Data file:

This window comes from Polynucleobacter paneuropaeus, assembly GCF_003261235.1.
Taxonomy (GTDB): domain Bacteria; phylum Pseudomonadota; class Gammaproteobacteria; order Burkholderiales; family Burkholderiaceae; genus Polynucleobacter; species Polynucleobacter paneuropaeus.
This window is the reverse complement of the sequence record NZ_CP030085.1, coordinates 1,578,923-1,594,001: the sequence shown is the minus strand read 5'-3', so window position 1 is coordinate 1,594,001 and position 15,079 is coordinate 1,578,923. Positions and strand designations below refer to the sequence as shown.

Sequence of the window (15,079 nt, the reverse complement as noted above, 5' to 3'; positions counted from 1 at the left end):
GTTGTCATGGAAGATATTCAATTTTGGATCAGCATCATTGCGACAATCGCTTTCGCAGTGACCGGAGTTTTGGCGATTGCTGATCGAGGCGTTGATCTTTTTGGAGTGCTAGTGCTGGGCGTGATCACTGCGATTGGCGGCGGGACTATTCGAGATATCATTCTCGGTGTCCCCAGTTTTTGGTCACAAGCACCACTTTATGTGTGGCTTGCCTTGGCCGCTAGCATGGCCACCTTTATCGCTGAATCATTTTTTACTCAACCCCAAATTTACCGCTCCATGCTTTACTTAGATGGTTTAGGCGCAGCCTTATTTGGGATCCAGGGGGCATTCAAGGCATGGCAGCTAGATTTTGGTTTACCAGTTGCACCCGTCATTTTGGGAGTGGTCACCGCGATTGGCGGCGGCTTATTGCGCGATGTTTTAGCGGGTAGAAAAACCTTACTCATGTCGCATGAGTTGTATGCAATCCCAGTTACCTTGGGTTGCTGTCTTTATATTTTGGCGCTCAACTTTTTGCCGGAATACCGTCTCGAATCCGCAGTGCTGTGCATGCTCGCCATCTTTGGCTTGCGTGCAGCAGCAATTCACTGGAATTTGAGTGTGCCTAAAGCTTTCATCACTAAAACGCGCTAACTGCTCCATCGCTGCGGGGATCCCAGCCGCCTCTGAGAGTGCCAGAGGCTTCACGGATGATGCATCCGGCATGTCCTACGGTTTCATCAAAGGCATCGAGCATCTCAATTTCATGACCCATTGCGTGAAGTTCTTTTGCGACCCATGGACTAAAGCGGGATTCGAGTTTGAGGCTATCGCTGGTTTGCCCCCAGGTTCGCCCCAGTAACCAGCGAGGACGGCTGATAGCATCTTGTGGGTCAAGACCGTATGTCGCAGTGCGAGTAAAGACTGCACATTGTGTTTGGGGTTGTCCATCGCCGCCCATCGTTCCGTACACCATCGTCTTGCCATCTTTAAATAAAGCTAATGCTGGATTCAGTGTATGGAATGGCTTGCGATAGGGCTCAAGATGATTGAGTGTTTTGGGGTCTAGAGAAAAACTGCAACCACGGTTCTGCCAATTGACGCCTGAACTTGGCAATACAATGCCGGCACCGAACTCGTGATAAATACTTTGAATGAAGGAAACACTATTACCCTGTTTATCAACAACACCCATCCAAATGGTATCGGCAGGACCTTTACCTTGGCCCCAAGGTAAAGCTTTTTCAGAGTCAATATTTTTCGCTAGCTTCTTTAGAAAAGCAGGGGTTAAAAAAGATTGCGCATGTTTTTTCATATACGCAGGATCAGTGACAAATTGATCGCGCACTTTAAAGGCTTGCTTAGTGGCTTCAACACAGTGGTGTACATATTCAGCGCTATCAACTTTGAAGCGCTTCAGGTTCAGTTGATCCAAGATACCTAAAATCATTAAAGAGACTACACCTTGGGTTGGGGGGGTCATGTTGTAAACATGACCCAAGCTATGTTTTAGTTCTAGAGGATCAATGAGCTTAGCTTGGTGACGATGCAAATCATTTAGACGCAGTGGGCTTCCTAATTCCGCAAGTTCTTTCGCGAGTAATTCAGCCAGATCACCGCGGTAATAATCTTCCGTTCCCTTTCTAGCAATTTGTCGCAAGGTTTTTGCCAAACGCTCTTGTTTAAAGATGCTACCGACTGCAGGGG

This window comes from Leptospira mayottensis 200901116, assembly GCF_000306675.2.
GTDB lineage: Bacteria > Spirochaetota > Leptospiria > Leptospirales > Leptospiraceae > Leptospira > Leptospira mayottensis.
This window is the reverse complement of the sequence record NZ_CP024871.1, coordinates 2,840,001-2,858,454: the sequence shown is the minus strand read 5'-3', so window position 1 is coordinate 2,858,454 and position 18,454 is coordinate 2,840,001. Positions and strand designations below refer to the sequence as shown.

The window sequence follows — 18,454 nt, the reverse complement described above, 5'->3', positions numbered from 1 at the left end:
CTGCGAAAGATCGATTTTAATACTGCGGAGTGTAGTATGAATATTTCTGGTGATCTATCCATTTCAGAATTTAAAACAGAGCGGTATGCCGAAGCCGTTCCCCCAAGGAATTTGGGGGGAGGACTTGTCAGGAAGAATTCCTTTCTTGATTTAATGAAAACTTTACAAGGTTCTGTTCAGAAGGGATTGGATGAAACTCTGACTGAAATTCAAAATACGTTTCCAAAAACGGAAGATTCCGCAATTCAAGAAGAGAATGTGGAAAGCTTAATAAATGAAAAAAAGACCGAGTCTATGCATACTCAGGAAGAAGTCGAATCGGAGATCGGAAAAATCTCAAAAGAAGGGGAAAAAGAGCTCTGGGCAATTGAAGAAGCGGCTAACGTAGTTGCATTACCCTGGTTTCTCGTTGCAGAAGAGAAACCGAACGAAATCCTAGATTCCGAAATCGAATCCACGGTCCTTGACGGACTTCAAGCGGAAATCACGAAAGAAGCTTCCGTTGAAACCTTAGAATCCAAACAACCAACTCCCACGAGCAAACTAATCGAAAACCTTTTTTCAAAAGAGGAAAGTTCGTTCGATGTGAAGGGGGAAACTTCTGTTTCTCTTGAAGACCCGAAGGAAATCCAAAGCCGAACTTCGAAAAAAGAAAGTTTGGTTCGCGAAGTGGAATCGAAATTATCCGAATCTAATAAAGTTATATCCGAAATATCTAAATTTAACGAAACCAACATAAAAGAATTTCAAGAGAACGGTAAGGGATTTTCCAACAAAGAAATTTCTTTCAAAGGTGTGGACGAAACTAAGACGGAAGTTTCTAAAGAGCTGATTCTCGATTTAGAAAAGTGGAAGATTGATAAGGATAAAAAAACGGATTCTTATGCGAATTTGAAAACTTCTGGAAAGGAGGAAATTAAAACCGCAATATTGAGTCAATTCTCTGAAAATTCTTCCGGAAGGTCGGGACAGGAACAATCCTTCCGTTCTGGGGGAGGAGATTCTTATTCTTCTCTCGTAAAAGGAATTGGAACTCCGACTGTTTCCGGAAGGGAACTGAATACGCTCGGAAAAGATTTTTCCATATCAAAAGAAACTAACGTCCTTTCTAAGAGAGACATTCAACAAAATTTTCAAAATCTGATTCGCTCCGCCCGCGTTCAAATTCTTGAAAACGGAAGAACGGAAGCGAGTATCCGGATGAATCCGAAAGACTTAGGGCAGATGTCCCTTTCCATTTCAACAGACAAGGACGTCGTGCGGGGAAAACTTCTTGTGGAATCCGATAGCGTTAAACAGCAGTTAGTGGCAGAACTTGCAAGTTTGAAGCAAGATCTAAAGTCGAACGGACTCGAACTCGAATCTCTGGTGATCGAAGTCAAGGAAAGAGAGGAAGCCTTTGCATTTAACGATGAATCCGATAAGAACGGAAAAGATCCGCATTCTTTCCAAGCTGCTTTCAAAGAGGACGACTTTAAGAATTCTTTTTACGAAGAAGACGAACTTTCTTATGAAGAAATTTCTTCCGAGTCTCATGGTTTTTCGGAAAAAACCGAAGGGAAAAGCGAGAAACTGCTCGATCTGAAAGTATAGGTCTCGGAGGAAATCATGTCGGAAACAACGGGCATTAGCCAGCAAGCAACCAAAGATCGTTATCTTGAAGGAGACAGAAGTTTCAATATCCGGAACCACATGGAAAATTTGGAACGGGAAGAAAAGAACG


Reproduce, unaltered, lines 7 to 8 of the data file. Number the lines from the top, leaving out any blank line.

GTDB lineage: Bacteria > Spirochaetota > Leptospiria > Leptospirales > Leptospiraceae > Leptospira > Leptospira mayottensis.
This window is the reverse complement of the sequence record NZ_CP024871.1, coordinates 2,840,001-2,858,454: the sequence shown is the minus strand read 5'-3', so window position 1 is coordinate 2,858,454 and position 18,454 is coordinate 2,840,001. Positions and strand designations below refer to the sequence as shown.